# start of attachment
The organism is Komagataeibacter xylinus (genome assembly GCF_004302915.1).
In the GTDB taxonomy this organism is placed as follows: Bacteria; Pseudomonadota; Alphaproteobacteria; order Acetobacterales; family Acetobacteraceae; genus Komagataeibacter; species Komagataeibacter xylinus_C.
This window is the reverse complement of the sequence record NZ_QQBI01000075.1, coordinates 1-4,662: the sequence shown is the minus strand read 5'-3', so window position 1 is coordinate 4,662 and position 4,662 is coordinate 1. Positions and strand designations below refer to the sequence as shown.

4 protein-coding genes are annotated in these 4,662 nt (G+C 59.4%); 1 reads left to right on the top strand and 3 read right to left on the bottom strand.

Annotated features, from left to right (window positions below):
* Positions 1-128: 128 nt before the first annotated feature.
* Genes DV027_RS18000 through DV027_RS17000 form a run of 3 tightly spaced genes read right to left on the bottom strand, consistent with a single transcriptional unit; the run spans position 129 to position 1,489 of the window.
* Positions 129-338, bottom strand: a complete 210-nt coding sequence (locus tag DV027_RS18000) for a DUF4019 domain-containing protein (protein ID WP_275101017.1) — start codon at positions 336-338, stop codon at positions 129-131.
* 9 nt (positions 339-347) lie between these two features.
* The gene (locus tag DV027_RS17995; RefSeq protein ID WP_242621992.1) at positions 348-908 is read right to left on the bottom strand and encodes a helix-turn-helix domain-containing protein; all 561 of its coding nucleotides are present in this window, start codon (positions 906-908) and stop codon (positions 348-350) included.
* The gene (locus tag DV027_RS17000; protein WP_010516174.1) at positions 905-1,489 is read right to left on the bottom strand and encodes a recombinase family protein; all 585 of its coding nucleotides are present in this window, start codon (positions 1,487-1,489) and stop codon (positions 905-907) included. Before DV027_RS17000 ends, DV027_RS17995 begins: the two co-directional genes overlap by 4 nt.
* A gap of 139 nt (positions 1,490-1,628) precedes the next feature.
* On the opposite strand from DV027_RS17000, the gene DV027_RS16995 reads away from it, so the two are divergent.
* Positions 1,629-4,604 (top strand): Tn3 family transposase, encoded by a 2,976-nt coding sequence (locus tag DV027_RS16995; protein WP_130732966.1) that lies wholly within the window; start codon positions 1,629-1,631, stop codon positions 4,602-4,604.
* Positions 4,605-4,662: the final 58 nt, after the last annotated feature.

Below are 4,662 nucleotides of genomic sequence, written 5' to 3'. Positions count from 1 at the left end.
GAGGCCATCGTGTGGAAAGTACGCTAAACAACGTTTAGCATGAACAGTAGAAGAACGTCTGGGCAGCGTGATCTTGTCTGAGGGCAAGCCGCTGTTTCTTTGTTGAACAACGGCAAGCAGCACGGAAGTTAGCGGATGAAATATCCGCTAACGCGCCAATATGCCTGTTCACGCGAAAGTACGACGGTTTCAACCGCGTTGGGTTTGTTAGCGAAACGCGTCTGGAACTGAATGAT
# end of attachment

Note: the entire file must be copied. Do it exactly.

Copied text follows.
The organism is Komagataeibacter xylinus (genome assembly GCF_004302915.1).
In the GTDB taxonomy this organism is placed as follows: Bacteria; Pseudomonadota; Alphaproteobacteria; order Acetobacterales; family Acetobacteraceae; genus Komagataeibacter; species Komagataeibacter xylinus_C.
This window is the reverse complement of the sequence record NZ_QQBI01000075.1, coordinates 1-4,662: the sequence shown is the minus strand read 5'-3', so window position 1 is coordinate 4,662 and position 4,662 is coordinate 1. Positions and strand designations below refer to the sequence as shown.

4 protein-coding genes are annotated in these 4,662 nt (G+C 59.4%); 1 reads left to right on the top strand and 3 read right to left on the bottom strand.

Annotated features, from left to right (window positions below):
* Positions 1-128: 128 nt before the first annotated feature.
* Genes DV027_RS18000 through DV027_RS17000 form a run of 3 tightly spaced genes read right to left on the bottom strand, consistent with a single transcriptional unit; the run spans position 129 to position 1,489 of the window.
* Positions 129-338, bottom strand: a complete 210-nt coding sequence (locus tag DV027_RS18000) for a DUF4019 domain-containing protein (protein ID WP_275101017.1) — start codon at positions 336-338, stop codon at positions 129-131.
* 9 nt (positions 339-347) lie between these two features.
* The gene (locus tag DV027_RS17995; RefSeq protein ID WP_242621992.1) at positions 348-908 is read right to left on the bottom strand and encodes a helix-turn-helix domain-containing protein; all 561 of its coding nucleotides are present in this window, start codon (positions 906-908) and stop codon (positions 348-350) included.
* The gene (locus tag DV027_RS17000; protein WP_010516174.1) at positions 905-1,489 is read right to left on the bottom strand and encodes a recombinase family protein; all 585 of its coding nucleotides are present in this window, start codon (positions 1,487-1,489) and stop codon (positions 905-907) included. Before DV027_RS17000 ends, DV027_RS17995 begins: the two co-directional genes overlap by 4 nt.
* A gap of 139 nt (positions 1,490-1,628) precedes the next feature.
* On the opposite strand from DV027_RS17000, the gene DV027_RS16995 reads away from it, so the two are divergent.
* Positions 1,629-4,604 (top strand): Tn3 family transposase, encoded by a 2,976-nt coding sequence (locus tag DV027_RS16995; protein WP_130732966.1) that lies wholly within the window; start codon positions 1,629-1,631, stop codon positions 4,602-4,604.
* Positions 4,605-4,662: the final 58 nt, after the last annotated feature.

Below are 4,662 nucleotides of genomic sequence, written 5' to 3'. Positions count from 1 at the left end.
GAGGCCATCGTGTGGAAAGTACGCTAAACAACGTTTAGCATGAACAGTAGAAGAACGTCTGGGCAGCGTGATCTTGTCTGAGGGCAAGCCGCTGTTTCTTTGTTGAACAACGGCAAGCAGCACGGAAGTTAGCGGATGAAATATCCGCTAACGCGCCAATATGCCTGTTCACGCGAAAGTACGACGGTTTCAACCGCGTTGGGTTTGTTAGCGAAACGCGTCTGGAACTGAATGAT